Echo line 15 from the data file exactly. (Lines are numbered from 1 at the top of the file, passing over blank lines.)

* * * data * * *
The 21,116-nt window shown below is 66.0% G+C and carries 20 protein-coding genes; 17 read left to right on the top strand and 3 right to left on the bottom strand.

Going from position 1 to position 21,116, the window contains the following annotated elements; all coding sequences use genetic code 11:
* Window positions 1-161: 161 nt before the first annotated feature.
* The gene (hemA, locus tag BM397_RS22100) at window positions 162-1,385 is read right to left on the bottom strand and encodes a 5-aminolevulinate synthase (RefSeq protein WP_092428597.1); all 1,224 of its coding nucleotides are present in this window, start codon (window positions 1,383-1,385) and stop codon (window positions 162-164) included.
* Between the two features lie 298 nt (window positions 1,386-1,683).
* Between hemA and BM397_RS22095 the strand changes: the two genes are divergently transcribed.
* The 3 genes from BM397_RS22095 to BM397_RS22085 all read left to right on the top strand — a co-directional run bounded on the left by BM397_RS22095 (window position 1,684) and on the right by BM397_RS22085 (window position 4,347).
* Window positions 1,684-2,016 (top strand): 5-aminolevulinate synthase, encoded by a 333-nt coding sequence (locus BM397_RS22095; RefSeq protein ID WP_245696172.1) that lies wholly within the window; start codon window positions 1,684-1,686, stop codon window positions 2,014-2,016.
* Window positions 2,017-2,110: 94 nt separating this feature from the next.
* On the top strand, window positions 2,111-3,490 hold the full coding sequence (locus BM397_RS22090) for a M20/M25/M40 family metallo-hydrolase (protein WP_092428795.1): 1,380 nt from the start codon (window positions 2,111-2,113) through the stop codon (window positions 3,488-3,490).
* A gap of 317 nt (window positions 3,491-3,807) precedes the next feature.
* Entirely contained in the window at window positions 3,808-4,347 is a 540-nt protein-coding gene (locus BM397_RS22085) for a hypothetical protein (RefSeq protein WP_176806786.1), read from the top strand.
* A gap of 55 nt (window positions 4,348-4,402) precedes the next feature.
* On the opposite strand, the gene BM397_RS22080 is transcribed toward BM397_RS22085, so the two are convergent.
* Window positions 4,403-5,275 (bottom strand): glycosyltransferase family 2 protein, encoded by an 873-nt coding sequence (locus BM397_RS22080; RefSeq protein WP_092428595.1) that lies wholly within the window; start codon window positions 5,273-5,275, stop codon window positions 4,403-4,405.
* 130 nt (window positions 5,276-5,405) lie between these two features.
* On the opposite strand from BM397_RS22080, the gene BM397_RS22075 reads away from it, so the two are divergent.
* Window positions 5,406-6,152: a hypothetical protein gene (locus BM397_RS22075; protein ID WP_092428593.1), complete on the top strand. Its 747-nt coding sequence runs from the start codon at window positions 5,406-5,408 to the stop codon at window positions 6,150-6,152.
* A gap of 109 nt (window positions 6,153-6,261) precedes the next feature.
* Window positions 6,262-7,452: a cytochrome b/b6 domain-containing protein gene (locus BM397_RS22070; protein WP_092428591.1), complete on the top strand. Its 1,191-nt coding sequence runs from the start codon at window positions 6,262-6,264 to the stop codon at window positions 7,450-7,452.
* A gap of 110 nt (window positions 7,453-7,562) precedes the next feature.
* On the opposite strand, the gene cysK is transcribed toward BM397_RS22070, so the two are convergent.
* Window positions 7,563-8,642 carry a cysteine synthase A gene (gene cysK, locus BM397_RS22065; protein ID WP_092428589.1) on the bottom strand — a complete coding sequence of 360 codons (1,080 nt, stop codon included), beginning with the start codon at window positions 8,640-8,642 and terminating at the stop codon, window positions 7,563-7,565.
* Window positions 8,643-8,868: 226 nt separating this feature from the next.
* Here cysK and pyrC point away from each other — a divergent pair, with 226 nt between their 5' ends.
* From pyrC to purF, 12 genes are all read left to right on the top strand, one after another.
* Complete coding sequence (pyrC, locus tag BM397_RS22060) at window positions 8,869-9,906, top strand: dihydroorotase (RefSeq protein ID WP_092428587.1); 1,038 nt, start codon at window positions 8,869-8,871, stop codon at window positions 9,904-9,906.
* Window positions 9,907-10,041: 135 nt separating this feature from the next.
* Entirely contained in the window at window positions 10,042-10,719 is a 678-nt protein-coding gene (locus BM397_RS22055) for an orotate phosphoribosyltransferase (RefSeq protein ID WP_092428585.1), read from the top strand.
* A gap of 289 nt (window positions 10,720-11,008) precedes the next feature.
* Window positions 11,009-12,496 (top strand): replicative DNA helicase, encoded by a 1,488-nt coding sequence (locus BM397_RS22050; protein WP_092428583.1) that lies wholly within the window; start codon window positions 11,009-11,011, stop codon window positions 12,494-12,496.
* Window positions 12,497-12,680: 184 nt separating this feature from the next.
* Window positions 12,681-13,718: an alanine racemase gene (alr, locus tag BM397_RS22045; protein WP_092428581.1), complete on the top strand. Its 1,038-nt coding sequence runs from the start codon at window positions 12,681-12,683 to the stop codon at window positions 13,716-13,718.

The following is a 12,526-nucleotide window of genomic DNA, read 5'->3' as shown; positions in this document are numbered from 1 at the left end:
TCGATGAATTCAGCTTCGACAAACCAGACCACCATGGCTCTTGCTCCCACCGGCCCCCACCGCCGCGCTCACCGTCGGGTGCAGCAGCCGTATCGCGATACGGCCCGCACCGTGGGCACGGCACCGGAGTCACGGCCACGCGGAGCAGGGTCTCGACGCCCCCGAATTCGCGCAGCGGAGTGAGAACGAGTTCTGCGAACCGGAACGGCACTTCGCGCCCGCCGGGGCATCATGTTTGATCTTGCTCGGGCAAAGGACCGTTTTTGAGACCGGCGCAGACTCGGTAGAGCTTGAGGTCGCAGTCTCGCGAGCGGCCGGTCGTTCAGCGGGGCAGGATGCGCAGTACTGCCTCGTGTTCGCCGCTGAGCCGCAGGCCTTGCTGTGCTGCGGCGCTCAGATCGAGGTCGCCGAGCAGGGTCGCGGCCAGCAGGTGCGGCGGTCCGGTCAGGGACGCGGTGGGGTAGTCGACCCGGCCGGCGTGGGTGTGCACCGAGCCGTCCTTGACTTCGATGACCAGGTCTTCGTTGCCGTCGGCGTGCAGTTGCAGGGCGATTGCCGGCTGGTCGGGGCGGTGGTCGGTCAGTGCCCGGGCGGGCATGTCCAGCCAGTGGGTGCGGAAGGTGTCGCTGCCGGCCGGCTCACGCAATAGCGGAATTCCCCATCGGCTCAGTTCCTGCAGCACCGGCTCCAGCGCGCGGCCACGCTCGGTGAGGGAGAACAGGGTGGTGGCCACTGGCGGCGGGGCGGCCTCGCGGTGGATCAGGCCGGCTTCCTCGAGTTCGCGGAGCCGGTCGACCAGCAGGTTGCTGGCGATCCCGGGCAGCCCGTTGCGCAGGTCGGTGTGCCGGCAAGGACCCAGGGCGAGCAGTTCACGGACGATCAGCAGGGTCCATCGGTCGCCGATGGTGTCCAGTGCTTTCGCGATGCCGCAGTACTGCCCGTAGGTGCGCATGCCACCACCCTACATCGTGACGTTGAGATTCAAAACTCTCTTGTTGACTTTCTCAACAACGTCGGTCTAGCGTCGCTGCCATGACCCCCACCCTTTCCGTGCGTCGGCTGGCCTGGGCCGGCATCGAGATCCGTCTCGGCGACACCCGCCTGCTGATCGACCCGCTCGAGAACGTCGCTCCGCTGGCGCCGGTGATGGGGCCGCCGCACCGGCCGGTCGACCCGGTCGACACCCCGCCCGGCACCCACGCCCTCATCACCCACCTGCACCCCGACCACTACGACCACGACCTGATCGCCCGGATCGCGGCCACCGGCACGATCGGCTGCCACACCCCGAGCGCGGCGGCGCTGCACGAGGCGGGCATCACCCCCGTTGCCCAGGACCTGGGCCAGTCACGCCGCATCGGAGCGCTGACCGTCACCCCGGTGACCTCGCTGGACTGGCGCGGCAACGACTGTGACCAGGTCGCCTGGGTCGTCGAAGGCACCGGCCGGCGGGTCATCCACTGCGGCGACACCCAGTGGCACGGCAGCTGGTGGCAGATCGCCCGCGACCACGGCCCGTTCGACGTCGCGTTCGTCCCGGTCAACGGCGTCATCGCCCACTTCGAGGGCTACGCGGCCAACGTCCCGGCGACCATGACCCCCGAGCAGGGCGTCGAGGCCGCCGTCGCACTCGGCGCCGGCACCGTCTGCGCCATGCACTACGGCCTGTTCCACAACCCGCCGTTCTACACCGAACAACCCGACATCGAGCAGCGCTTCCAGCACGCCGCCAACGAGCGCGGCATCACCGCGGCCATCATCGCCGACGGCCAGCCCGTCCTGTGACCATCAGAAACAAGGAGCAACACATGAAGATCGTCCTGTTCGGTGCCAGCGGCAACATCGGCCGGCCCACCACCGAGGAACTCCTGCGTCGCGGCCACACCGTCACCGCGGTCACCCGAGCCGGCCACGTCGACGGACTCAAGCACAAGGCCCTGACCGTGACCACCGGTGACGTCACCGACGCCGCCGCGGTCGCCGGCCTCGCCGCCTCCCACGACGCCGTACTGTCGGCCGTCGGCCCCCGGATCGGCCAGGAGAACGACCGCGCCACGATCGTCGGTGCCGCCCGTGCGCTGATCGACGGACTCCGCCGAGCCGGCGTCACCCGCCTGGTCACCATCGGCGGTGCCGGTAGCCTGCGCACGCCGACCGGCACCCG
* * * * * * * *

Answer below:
* Window positions 4,403-5,275 (bottom strand): glycosyltransferase family 2 protein, encoded by an 873-nt coding sequence (locus BM397_RS22080; RefSeq protein WP_092428595.1) that lies wholly within the window; start codon window positions 5,273-5,275, stop codon window positions 4,403-4,405.